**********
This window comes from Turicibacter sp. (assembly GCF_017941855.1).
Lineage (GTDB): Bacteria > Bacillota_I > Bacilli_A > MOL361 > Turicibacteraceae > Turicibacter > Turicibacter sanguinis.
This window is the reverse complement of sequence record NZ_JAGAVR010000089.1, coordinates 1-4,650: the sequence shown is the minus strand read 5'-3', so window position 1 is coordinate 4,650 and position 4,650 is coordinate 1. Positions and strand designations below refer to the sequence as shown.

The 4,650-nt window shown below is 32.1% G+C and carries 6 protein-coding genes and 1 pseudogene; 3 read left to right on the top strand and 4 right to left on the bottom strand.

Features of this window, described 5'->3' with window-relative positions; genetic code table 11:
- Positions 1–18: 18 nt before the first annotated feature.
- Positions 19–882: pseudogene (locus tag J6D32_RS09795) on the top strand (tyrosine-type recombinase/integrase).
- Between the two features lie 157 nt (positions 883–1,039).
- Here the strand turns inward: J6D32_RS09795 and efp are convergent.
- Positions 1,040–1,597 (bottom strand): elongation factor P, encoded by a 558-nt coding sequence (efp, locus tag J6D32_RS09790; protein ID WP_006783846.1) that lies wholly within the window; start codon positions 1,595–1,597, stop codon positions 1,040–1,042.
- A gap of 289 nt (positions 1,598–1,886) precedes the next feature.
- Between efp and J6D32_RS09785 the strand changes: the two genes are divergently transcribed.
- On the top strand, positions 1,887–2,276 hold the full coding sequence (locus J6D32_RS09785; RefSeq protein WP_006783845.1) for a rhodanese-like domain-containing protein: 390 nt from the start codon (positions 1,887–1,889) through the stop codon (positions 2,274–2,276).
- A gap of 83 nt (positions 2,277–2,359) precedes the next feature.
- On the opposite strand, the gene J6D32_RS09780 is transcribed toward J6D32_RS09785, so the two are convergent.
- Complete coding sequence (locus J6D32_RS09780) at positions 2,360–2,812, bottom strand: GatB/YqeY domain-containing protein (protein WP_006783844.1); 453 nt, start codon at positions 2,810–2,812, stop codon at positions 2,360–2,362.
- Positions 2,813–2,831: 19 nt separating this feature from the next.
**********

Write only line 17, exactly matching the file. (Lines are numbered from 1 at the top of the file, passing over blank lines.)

- Positions 2,813–2,831: 19 nt separating this feature from the next.